For Kirsty, her decision to become a Street Angel was very much routed in her own experiences: “I do Street Angels not because I want to judge other people, but because I’ve been the girl walking home on her own with no shoes, and I know that the night can be a scary and lonely place,” she explains.

“Street Angels are great because they’re accessible; they’re not the police, they’re not bouncers, they’re people who are just there to care for you when you need a more personal degree of help and assistance. They do it because they want to help, not because it’s their job, and that I think is a key difference. There’s true heart in what they’re doing; it’s not just them trying to feel superior to others.”

The experience of being vulnerable at night seems to strike a chord with other students. I spoke to Annabelle, Kirsty’s housemate, who knew of her involvement in the project, but was unaware that it was a Christian initiative until our conversation. “Whether you’re religious or not is irrelevant,” she commented. “I’ve been in some very precarious situations before, and I think it’s a great idea to have people there who will help you. I can’t necessarily understand why people do it – I never would – but it’s definitely amazing, not weird.”

The work the Street Angels have been doing over the last five months is beginning to be acknowledged and appreciated by the people of York.

The patrols are often recognised by weekend revellers with greeting of hugs, high fives and the occasional “these guys are legends”. All Street Angels patrols carry a walkie talkie, tuned to the frequency used by the police, York CCTV and many of the bouncers across town.

More and more, bouncers and police are choosing to contact the patrols directly when they find a situation suited to the kind of care Street Angels provide. Jennifer remembers one night when, contacted by the bouncers at one of the riverside bars, they were called to help a woman who had become separated from her husband: “When we arrived we found she had no money, no phone, couldn’t remember her husband’s number, and that he and their friends had somehow managed to leave without her. We spent over an hour with her visiting the area where she thought they had headed to, and eventually we reconnected her with her husband. She was really thankful that we had been there to help, and that she hadn’t had to walk the city alone,” she added.

Dealing with situations such as Jennifer’s is a regular occurrence on a night out with Street Angels. Much of the patrols’ time is given over to relatively minor incidents that, importantly, free up the time of Police and door staff to deal with more serious threats to public safety. The attitude of the Police and bouncers towards the Street Angels – one of friendly co-operation – shows the value they put on the work done by the volunteers.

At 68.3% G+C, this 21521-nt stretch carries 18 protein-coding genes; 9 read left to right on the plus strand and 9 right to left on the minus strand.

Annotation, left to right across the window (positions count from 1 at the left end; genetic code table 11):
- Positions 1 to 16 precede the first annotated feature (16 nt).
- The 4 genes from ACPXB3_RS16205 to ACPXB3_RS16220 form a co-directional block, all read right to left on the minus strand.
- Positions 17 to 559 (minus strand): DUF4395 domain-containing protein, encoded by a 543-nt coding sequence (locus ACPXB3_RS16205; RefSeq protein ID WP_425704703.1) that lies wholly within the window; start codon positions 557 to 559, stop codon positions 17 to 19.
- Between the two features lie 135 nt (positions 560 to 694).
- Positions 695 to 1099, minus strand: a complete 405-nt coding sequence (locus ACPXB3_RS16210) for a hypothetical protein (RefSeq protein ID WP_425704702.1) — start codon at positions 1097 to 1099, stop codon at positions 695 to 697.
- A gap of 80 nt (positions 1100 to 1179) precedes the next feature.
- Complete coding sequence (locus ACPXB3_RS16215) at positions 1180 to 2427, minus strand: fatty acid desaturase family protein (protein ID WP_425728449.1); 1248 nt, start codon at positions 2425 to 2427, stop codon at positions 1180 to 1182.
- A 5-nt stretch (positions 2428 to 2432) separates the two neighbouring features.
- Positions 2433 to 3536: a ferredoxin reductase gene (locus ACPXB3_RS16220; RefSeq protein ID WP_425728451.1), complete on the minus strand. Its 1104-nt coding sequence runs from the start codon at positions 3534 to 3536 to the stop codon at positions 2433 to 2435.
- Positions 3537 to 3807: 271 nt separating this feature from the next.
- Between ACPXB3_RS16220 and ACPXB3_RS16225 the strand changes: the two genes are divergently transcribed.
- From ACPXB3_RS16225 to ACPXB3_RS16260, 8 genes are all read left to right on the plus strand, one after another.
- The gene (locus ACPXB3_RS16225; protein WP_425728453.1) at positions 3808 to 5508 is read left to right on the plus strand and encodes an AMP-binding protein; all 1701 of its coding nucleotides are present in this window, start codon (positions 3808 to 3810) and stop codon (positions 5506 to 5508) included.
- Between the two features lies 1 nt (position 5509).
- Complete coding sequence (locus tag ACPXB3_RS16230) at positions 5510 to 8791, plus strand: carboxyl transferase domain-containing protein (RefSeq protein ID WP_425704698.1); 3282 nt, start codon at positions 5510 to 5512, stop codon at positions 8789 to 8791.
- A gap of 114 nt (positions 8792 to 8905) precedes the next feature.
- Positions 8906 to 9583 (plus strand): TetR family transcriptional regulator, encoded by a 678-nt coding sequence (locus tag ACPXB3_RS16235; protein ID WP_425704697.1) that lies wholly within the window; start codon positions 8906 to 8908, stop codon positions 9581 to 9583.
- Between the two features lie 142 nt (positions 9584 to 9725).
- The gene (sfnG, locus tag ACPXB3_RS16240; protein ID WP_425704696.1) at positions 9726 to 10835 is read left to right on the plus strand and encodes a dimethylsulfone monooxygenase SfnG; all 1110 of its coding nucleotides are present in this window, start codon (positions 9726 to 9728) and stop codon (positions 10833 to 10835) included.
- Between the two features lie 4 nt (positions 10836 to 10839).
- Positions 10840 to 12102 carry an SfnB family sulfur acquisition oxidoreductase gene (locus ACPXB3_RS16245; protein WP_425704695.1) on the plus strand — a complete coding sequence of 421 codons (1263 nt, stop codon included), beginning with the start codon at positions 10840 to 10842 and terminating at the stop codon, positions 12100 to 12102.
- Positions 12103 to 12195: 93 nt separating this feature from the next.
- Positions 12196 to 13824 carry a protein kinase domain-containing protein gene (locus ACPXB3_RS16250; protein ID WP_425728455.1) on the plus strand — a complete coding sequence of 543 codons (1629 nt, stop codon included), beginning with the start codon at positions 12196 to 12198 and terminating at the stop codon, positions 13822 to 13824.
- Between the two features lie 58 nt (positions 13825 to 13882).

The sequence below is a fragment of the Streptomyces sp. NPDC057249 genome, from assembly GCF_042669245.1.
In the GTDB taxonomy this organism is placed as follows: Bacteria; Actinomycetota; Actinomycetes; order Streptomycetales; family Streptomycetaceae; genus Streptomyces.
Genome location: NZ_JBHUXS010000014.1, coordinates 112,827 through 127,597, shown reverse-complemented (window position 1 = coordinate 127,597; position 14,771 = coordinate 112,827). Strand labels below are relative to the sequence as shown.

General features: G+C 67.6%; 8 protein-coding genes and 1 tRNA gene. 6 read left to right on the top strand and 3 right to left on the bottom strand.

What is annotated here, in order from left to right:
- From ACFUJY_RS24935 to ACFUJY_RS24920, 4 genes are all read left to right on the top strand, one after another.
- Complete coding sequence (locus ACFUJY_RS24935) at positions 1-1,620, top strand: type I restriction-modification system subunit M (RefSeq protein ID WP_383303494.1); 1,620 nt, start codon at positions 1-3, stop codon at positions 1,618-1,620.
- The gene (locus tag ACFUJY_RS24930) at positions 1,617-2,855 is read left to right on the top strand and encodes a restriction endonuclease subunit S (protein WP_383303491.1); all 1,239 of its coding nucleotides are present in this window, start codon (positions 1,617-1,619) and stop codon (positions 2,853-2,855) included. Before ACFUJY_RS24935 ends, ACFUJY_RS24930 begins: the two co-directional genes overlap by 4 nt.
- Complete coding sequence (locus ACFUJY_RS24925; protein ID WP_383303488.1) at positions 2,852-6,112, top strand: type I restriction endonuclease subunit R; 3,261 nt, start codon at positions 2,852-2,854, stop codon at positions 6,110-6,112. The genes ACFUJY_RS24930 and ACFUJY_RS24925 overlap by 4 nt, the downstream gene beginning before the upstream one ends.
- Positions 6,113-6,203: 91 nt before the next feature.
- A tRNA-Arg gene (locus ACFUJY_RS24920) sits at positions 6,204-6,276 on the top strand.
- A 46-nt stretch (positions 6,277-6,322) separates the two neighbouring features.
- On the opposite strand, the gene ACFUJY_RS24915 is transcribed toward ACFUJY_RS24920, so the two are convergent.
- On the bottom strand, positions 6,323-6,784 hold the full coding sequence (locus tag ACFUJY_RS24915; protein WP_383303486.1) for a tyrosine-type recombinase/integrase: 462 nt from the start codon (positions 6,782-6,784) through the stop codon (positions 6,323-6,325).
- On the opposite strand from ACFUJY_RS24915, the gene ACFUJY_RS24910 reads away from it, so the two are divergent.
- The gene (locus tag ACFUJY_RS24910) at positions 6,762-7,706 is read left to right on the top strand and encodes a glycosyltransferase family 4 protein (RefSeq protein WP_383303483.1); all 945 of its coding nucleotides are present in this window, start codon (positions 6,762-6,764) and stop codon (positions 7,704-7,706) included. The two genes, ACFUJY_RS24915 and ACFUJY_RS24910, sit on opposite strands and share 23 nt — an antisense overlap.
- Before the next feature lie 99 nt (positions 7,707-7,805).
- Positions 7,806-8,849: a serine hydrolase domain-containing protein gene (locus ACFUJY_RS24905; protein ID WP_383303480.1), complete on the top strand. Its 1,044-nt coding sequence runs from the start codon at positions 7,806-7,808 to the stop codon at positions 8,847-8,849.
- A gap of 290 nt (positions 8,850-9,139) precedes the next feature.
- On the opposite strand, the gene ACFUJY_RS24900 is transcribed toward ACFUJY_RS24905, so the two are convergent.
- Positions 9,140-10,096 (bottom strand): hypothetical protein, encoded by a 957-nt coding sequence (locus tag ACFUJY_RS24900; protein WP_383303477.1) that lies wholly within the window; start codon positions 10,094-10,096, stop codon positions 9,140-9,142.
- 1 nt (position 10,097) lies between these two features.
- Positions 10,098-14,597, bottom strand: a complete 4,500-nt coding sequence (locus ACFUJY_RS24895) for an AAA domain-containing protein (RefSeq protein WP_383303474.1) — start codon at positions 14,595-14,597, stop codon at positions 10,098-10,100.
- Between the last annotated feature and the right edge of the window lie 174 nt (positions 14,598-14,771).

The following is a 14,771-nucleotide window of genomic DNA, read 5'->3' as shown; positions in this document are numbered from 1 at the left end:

“One night, at the Punch Bowl just outside of Micklegate, one of the bouncers called us over to deal with a situation of a young girl, only about 15, who had had her wallet stolen but didn’t want to report it to the police because her fears of being underage,” says Kirsty.

“We were able to take care of the girl and allow the bouncers to get on with their job. They were really grateful, and invited us over to share their supply of sweets when we’d sorted everything out!”

From its conception, Street Angels has always had close links to the North Yorkshire Police force. Mick Henderson, Licensing Office for the City of York, has been involved from the start, helping to secure funding for the project and providing vital training for volunteers.

He is very positive about the work done by Street Angels in working alongside the Police: “We feel that the Street Angels do a great job and actually help free up Police time that would otherwise be spent dealing with the more vulnerable members of society that the Angels have the time and commitment to assist,” he commented.

Having worked within the Police and the night time economy for many years, Mick knows all too well the perils of Friday and Saturday nights, and saw the need for Street Angels long before it was actually conceived: “I have always felt that there was a need for such work in the city,” he said. “I had seen the scheme being rolled out elsewhere in the country, but didn’t know who to approach in York.

“York is a well visited city and the need for Street Angels on the streets when these visitors (and locals) are at their most vulnerable, and in drink, sends out an important message as to how we all work together to make York a safer place to live and visit.”

Speaking to Kirsty and Nick, they have endless stories of incidents that they’ve come across whilst out with Street Angels, some hilarious, some heartbreakingly sad.
What is obvious, however, is the true concern – often brought about by their own experiences – that they have about the night time economy and how very vulnerable and exposed it can leave its revellers.

Kirsty tells one story of girl she found barefoot and distressed early one morning. “I went up and offered her flip flops,” she said. “At first she was quite defensive and said she didn’t need any help, but as I was about to leave she suddenly called me back and admitted that yes, she did need help. It turned out she was pregnant, on the verge of having an abortion, and she’d come out to try and find the father of her baby.

“Obviously, it’s not my job to judge her or give her advice, but I was able to calm her down, reassure her she was safe, and get her a taxi to her mum’s house.”
Without the practical care given by the Street Angels, one has to wonder how this night, like many others, could have ended up.

Anyone interested in getting involved with the project, or finding out more information about it, should visit www.ywamyork.com or www.streetangelsyork.com.

Photo credit: Justyn Hardcastle

One comment

  1. What many communities may benefit from is a civilian patrol model that is inclusive of all community members and not faith based.

    Such a model exists in Street Watch http://www.street-watch.org.uk

    communities can engage in fully regulated patrols to work in partnership with police in looking after their own communities.

    If you would like more information then please contact.

    Reply Report